Anonymous Coward says:

Re: Re: Re:2 Re:

No, you miss the point. If Visa got an application from “90% off Gucci Bags”, mail order only, perhaps they might have wanted to ask the quick question about the legality of the products being sold.

Remember, unlike a landlord, Visa very directly profits from every transaction, so they have a financial benefit to being specifically blind. They took in a couple of hundred thousand dollars for processing for stolen / illegal merchandise.

It isn’t question of how a legal product was used (your two examples) but how an illegal product was sold. Do you think that Visa and Mastercard should knowingly be allowed to process for drug dealers?

Almost Anonymous (profile) says:

Re: Re: Re:3 Re:

First, do you really think they named their company “Blatant Obvious Rip-Off Website”?

Second, I am at a complete loss as to why a credit-card processing center should have to screen (or really any other kind of due diligence) their customers. In my opinion, they should never even know what the “goods” are, they should only know “we request this sum, do they have it?”

Anonymous Coward says:

Re: that does it...

I will never buy a Gucci product, period. When I buy something, I buy quality, not a name. Sometimes the name is synonymous with quality, but not always. I refuse to pay ridiculous amounts of money for something based purely on the name alone, especially when the name is on the face of a company that is so consumed with greed that they resort to these tactics to pad their own pockets, instead of earning an honest living. Maybe if they would come down off their pedestal and charge reasonable prices for their products, then perhaps the market for fake knock-offs would shrink considerably or even disappear. But heaven forbid they actually make any smart business decisions.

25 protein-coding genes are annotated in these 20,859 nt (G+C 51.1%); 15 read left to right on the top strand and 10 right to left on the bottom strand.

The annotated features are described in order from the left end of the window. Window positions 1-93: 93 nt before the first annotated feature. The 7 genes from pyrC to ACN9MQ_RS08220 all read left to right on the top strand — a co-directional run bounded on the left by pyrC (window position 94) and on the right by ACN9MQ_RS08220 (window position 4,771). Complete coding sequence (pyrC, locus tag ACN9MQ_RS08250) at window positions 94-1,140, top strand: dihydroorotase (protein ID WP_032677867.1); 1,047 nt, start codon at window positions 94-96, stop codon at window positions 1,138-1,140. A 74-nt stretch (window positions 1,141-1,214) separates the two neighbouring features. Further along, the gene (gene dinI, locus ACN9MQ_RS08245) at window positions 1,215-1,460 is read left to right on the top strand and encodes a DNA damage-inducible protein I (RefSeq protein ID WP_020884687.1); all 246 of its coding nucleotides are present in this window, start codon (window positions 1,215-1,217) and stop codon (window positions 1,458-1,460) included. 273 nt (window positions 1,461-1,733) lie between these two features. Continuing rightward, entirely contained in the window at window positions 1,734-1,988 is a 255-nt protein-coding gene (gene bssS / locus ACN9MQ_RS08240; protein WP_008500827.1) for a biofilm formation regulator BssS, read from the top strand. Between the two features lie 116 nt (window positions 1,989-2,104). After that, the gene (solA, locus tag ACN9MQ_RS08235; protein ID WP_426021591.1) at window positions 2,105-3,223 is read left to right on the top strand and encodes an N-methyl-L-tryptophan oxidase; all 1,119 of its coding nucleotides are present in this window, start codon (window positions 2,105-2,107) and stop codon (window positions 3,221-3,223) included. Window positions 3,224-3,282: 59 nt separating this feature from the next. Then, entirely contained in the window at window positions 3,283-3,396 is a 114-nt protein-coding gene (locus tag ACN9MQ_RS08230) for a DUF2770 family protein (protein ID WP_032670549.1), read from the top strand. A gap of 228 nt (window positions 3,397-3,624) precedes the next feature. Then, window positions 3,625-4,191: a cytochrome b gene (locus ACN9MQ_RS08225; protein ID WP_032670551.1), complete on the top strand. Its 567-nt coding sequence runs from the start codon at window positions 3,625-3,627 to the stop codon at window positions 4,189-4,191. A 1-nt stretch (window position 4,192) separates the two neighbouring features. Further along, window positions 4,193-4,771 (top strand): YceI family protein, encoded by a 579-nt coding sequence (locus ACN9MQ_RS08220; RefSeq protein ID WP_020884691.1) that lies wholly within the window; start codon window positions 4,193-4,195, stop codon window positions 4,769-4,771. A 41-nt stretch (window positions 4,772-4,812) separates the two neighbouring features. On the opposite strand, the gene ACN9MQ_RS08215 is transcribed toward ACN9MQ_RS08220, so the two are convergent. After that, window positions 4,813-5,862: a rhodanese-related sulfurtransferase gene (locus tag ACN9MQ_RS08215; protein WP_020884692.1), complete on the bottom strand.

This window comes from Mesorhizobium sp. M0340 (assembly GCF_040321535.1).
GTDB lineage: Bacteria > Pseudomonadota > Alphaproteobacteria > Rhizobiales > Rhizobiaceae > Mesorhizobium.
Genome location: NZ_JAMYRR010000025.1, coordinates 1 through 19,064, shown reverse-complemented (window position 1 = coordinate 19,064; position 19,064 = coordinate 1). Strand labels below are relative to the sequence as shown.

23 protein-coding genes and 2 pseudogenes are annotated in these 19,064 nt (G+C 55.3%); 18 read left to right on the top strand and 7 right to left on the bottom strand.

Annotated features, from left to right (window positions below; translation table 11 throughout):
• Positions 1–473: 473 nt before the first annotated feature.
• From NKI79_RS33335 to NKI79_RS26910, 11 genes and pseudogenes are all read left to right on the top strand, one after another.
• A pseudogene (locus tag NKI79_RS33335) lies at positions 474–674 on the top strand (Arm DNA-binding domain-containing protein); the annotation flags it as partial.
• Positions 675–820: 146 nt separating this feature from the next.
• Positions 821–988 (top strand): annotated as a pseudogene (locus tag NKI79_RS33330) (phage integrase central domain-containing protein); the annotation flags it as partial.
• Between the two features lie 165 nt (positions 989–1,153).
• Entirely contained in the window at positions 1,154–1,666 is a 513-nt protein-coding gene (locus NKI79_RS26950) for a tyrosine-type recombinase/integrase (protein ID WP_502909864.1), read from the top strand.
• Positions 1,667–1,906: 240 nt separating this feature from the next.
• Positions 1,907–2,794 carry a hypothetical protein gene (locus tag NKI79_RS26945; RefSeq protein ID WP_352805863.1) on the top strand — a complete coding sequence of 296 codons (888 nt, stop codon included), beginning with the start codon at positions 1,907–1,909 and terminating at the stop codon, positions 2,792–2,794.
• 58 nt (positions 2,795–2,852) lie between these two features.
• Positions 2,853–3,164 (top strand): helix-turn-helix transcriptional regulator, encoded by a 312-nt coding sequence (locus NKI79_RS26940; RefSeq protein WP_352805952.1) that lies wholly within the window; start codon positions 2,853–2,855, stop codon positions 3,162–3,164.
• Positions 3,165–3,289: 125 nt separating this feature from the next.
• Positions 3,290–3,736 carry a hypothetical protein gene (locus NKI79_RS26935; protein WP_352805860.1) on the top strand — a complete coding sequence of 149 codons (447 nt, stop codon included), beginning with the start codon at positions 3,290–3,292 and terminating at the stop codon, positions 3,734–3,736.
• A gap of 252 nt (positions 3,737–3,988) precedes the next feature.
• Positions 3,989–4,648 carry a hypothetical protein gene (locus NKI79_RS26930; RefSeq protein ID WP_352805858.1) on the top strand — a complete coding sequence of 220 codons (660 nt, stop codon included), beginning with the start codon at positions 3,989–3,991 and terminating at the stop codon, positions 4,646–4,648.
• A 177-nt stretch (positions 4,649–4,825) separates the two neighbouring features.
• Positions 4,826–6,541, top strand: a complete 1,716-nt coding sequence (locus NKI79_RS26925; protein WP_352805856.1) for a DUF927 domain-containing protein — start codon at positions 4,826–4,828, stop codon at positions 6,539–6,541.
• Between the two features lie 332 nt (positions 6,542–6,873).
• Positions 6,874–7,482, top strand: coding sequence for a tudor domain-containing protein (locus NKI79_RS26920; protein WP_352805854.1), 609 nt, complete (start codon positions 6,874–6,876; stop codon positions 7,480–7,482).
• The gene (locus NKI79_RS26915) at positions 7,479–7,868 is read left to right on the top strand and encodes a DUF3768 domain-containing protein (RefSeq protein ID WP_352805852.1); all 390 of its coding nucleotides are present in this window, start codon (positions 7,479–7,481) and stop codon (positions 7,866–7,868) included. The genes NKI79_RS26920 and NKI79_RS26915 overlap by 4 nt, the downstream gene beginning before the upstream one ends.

DJ (profile) says:

Better idea

Let’s just get to the heart of the matter, here. Whether you vote Dem or Rep, start paying attention to the people for whom you are voting. That way maybe…just maybe…we can get some good laws passed — and bad ones removed — without the legislators being so damned concerned with how much money their pet parrot’s great-grandchicks are going to have.


Capitalist Lion Tamer (profile) says:

Please & Better Idea

I’m all for punishing the purveyors of bullshit lawsuits everywhere, but surely there’s a better place to dump a ton of money into than the public school system. They’ve done so much with so little already.

How about just dividing it up among the members of the local community to do with as they see fit. Imagine thousands of cheering locals rooting for the suit to get tossed out of court. The judges doing that would be like gods.

Of course, some good would go out with the bad, depending on each judge’s prediliction for popularity, but it should trim down the number of filings nearly immediately. (user link) says:


Your comment “none of the credit card companies were actually violating Gucci’s trademarks at all…” is spot-on.

Perhaps the credit card processors can be made liable for approving the online merchant.

The matter could be complicated further if the credit card processors are aware of the online merchant business activities.

Nonetheless, most probably the online merchant does not reveal their true intent when the application was made.